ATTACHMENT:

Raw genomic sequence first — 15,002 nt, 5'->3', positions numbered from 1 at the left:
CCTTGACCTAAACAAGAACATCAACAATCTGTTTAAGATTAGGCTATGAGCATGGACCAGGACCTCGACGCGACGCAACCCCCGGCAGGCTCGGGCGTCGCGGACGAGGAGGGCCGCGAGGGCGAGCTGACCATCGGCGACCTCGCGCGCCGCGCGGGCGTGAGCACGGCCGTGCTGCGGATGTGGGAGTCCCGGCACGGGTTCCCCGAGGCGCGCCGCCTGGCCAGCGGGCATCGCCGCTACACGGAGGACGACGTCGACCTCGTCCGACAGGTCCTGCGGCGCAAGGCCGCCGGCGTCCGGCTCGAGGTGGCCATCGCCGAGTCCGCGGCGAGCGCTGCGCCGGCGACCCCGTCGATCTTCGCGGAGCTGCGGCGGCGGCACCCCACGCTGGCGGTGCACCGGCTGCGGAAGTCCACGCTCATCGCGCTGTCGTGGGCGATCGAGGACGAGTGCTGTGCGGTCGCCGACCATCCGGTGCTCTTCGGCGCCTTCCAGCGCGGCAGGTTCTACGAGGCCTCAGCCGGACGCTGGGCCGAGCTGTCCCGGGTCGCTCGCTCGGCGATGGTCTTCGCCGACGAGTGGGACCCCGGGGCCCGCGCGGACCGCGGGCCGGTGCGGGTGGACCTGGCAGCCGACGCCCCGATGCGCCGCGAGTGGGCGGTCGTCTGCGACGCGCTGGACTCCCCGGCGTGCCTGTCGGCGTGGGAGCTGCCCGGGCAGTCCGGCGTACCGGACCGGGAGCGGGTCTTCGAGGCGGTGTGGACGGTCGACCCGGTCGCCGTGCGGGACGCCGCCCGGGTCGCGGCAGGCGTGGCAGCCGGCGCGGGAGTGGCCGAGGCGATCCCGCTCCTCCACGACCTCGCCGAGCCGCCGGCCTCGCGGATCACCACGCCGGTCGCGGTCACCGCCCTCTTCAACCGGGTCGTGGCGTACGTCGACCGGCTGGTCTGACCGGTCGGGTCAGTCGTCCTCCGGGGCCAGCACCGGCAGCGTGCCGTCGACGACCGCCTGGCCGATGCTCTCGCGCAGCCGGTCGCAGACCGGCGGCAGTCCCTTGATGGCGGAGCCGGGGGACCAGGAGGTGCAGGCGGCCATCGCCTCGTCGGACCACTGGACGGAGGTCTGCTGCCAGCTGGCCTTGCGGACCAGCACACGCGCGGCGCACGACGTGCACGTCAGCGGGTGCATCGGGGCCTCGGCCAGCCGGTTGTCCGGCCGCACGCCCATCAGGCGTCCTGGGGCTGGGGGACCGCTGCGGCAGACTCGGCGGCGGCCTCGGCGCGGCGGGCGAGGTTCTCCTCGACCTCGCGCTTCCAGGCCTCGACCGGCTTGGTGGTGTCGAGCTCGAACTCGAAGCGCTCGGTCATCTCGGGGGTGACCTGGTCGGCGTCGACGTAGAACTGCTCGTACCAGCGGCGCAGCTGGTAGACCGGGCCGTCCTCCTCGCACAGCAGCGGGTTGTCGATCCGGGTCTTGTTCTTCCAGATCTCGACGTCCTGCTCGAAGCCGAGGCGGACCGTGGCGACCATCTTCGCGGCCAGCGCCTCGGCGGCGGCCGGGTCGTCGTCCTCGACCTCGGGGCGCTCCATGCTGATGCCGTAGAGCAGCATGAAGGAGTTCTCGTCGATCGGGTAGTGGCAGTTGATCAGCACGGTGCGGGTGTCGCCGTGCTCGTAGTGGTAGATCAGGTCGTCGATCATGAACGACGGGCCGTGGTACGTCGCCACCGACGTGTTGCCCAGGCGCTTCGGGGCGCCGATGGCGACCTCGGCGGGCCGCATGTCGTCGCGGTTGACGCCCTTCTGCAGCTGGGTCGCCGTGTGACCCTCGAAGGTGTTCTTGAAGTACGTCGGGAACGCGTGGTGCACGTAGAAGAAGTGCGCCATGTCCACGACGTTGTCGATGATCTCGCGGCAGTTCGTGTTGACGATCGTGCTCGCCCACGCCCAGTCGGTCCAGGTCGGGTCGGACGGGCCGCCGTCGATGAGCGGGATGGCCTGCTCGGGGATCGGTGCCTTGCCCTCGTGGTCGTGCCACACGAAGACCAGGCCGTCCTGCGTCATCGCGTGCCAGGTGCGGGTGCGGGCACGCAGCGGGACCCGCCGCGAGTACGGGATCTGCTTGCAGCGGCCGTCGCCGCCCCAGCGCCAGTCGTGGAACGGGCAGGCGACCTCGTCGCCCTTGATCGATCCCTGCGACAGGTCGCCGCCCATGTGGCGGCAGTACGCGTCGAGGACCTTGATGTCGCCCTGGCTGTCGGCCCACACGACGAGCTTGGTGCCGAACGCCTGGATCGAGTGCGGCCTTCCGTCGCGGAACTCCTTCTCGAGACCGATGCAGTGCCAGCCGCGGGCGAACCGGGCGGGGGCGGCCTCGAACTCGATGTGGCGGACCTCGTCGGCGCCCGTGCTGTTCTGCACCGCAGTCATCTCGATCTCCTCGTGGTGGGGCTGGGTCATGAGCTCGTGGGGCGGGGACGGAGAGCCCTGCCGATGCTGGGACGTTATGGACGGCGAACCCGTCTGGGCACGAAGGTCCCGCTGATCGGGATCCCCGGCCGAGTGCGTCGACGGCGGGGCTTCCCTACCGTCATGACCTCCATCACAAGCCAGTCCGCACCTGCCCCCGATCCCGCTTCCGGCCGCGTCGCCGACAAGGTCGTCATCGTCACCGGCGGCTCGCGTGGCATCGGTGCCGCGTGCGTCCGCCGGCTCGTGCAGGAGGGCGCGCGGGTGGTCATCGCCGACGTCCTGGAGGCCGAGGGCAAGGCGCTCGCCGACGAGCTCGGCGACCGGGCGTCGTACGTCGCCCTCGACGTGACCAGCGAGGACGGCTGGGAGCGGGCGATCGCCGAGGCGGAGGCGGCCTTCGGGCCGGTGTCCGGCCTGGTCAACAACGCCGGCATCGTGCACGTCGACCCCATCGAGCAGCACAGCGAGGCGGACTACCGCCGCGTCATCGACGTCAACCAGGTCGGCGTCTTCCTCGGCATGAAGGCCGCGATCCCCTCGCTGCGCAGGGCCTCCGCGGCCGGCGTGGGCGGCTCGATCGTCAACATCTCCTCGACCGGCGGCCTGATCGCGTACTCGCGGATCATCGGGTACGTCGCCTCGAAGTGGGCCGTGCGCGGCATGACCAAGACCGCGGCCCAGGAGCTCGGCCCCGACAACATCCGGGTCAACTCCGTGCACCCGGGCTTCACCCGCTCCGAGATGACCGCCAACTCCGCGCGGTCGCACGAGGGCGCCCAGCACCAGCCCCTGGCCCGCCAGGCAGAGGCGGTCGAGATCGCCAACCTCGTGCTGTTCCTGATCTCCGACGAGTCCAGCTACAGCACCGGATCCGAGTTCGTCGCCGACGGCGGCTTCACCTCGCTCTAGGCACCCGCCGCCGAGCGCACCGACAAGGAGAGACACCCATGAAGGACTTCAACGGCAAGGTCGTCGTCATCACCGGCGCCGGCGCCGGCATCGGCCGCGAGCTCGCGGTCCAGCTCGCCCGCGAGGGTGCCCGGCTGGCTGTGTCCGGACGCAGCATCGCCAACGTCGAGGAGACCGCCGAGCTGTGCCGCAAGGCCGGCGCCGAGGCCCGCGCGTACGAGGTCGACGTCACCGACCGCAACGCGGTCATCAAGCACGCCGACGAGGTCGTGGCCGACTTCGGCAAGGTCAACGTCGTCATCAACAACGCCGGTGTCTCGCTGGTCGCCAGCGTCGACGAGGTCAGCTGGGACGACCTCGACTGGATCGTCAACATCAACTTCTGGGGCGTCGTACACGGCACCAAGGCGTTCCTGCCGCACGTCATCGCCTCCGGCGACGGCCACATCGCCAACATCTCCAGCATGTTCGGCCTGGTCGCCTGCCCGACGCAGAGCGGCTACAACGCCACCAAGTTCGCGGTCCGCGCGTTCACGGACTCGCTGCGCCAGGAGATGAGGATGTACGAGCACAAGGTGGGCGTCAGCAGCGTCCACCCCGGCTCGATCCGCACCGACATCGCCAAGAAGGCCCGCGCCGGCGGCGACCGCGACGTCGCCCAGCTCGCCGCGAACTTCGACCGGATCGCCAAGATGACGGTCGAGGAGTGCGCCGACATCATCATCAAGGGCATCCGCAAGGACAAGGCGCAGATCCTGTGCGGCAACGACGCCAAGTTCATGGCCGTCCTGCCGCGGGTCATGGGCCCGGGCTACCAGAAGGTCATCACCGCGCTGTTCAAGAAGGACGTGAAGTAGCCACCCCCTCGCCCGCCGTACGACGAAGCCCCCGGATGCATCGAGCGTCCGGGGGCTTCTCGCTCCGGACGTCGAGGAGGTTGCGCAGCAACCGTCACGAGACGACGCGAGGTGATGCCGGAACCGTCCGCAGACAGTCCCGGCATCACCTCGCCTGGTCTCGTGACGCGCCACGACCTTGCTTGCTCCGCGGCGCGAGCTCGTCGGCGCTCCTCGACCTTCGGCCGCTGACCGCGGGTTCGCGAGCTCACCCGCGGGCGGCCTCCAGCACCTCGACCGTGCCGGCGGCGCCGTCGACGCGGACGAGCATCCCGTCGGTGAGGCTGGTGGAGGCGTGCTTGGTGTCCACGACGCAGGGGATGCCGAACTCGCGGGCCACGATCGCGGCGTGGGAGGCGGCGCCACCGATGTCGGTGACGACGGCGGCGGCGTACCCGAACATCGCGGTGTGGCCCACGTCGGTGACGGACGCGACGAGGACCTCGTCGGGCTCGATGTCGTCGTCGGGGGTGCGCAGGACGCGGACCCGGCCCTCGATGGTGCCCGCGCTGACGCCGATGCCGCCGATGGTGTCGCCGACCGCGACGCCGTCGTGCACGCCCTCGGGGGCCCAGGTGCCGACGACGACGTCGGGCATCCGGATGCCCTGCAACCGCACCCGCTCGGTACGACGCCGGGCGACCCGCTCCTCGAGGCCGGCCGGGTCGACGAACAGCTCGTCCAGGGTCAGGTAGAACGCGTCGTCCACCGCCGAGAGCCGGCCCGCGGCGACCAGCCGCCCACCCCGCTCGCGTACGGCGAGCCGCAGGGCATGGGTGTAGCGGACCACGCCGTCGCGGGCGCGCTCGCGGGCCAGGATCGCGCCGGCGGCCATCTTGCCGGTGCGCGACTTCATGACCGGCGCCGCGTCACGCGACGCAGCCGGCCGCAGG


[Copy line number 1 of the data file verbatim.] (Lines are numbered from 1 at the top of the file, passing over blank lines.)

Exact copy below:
Raw genomic sequence first — 15,002 nt, 5'->3', positions numbered from 1 at the left: